With its usual impatience, Politico has already published a post-mortem on Romney’s 2012 defeat. I’m as eager as anyone else to get to the end of this tale, but aren’t we getting ahead of ourselves? There are seven weeks until Election Day, and in the 21st century news environment that’s an eternity. Still, I think I got why Politico was finding it so hard to wait when I read that the Romney campaign had decided to shift its focus from “the economy, stupid” to that old empty-calories standby, “status quo vs. change.” For Romney to conclude that he can’t win this election on the truly crummy state of the economy does sound like an astonishing admission of ... defeat. According to Politico, “ads and speeches will focus on a wider array of issues, including foreign policy, the threat from China, debt and the tone in Washington.” It quotes campaign factotum Stuart Stevens saying: “Can we do better on every front?” Stevens is referring not to the Romney campaign itself, but to the Obama incumbency. Good luck with that.
Paradoxically, Stevens tells Politico that making this shift to a more bullshit-laden strategy will free Romney to talk more about policy prescriptions, including those relating to the economy. But Romney’s new ad, “The Romney Plan For A Stronger Middle Class,” doesn’t do that. Instead, Romney pledges to “crack down on [trade] cheaters like China,” says we’ve “gotta balance the budget,” and promises to “champion small business.” Is this Mitt Romney in 2012, or Dick Gephardt in 1988? Romney continues to avoid volunteering any discussion of his tax cuts (which make a mockery of his budget-balancing). As I’ve said before, Republican silence on tax-cutting is terra incognita, and may signal the welcome end of an era in the annals of political pandering. I can’t resist adding a note of personal rue: If Romney really is done talking about the economy, then why did I just publish a TRB column explaining precisely how President Romney would wreck it? (Maybe de-emphasizing the economy is Stevens’ attempt to discourage people like me from explaining how truly disastrous Romney’s economic policies are. So my new column is an act of strategic defiance. Yeah, that’s the ticket!) Note, as you watch the Romney ad, that the candidate looks like he hasn’t slept in a week.
Politico’s “Who Killed The Romney Campaign?” takeout lays the blame mostly at Stevens’ feet. He’s doing too much by playing the role of chief speechwriter, chief ad maker, and chief strategist. He’s disliked inside the campaign. He’s not conservative enough. He’s too loosey-goosey. He’s too cautious. He had a stupid idea to put Romney on the old Chicago-to-Los Angeles Route 66, which would only have served to make Romney look more like a creature of the 1950s. He had a stupid idea to make Tim Pawlenty Romney’s running mate. (Actually, that idea doesn’t sound at all stupid to me.) The only favorable quotes about Stevens come from Russ Schriefer, who in addition to being Stevens’ partner happens to be an incredibly nice guy.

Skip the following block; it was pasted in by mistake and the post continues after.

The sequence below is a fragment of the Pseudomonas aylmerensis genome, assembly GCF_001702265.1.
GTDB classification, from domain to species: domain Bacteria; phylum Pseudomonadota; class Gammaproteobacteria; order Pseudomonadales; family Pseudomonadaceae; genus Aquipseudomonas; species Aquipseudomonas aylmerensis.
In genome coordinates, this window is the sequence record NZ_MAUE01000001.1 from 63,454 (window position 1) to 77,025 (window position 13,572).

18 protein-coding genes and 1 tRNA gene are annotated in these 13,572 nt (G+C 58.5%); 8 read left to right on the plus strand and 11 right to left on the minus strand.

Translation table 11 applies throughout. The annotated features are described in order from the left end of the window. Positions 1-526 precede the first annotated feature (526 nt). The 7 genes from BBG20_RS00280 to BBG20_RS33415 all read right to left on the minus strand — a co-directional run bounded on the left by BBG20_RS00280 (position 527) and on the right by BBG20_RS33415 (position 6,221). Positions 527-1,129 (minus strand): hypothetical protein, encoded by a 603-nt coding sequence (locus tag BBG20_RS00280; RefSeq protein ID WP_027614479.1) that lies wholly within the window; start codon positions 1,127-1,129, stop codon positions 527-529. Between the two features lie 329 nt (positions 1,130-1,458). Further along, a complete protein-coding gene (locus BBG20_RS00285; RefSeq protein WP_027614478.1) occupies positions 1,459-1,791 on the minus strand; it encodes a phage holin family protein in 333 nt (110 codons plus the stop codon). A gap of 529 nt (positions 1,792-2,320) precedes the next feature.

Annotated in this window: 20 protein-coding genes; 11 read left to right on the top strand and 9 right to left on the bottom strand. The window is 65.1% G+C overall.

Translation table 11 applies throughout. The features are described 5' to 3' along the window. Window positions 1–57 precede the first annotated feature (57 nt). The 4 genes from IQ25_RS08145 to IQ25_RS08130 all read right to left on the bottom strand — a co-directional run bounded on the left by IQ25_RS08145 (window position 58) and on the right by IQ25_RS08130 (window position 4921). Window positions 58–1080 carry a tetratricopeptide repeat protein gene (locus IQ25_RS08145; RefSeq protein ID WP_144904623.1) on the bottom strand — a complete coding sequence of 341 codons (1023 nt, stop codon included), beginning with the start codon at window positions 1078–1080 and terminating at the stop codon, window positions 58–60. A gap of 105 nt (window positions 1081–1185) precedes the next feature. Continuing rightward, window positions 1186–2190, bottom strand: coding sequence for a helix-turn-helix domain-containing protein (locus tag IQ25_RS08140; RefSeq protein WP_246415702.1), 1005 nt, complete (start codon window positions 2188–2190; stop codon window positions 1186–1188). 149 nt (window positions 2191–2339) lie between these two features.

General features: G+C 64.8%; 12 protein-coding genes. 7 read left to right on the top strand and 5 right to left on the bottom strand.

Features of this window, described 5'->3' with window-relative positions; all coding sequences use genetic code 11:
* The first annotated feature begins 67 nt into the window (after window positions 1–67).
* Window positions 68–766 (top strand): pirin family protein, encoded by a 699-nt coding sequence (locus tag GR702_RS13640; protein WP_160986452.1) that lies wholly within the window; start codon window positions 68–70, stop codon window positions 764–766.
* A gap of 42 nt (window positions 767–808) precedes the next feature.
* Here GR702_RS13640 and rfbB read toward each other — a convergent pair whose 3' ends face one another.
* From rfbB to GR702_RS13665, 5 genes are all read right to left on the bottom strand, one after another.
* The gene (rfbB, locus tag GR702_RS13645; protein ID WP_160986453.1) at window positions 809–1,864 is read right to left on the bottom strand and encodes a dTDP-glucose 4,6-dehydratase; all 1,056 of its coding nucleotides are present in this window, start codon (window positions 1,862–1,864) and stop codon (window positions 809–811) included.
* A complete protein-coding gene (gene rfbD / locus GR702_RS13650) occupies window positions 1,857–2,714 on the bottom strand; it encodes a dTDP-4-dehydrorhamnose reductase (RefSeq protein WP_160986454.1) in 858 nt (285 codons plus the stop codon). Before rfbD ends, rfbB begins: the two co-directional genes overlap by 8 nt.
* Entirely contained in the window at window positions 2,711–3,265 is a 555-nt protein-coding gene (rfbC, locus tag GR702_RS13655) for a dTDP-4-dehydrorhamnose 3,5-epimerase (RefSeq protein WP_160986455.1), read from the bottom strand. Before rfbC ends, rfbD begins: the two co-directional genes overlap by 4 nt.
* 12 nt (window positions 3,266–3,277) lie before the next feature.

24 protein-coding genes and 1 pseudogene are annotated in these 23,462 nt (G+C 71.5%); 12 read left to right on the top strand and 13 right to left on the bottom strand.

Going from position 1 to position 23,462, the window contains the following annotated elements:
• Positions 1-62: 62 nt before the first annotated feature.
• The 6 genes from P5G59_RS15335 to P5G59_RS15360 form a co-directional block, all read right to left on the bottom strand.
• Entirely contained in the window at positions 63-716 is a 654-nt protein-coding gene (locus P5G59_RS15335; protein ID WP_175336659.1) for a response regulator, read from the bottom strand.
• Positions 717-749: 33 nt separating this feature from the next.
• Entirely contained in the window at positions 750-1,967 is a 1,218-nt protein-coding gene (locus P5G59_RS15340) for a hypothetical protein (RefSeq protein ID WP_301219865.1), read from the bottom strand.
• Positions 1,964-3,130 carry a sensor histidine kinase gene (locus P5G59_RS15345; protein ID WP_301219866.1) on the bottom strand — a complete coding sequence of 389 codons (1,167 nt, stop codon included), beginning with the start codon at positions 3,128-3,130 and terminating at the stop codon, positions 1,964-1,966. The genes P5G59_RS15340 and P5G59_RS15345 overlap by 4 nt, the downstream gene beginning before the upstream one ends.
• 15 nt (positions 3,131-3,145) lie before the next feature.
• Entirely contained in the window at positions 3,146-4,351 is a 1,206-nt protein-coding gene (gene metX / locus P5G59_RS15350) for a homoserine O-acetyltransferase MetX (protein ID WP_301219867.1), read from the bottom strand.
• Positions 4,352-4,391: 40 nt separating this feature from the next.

My former Slate colleague David Weigel points out that I predicted in late August that speechwriter Matthew Scully would be trashing Romney staffers before long, because he has a history of doing that sort of thing, and that Stevens seemed an especially likely target. And wouldn’t you know it, one of the Stevens anecdotes is about him tossing out Peter Wehner’s convention speech for Romney, giving the assignment to Scully and John McConnell, and then tossing most of that speech out, too, in favor of his own draft, which stupidly omitted any mention of Afghanistan or the troops. But I will say in Scully’s defense that a.) I’m not aware of him previously trashing his comrades before Election Day; and b.) the Politico piece appears to have multiple sources.
My own view is that chief blame for the lame performance of Mitt Romney in the 2012 campaign would have to lie with the Mittster himself. He is, bless him, a uniquely godawful candidate, and I’m starting to develop some affection for him. He’s like a maladroit TV sitcom dad, practically guaranteed to say the wrong thing at the wrong moment. He means well enough, but his cluelessness and his ill-disguised opportunism get him in trouble every time. Indeed, two and a half years ago I figured his disastrous handling of the health care issue would be enough to keep him from ever getting the GOP nomination. (I didn’t think hard enough about who the competition might be.) Still, Romney’s got a few weeks, two joblessness reports, and three October debates to pull himself together, so I wouldn’t count him out just yet.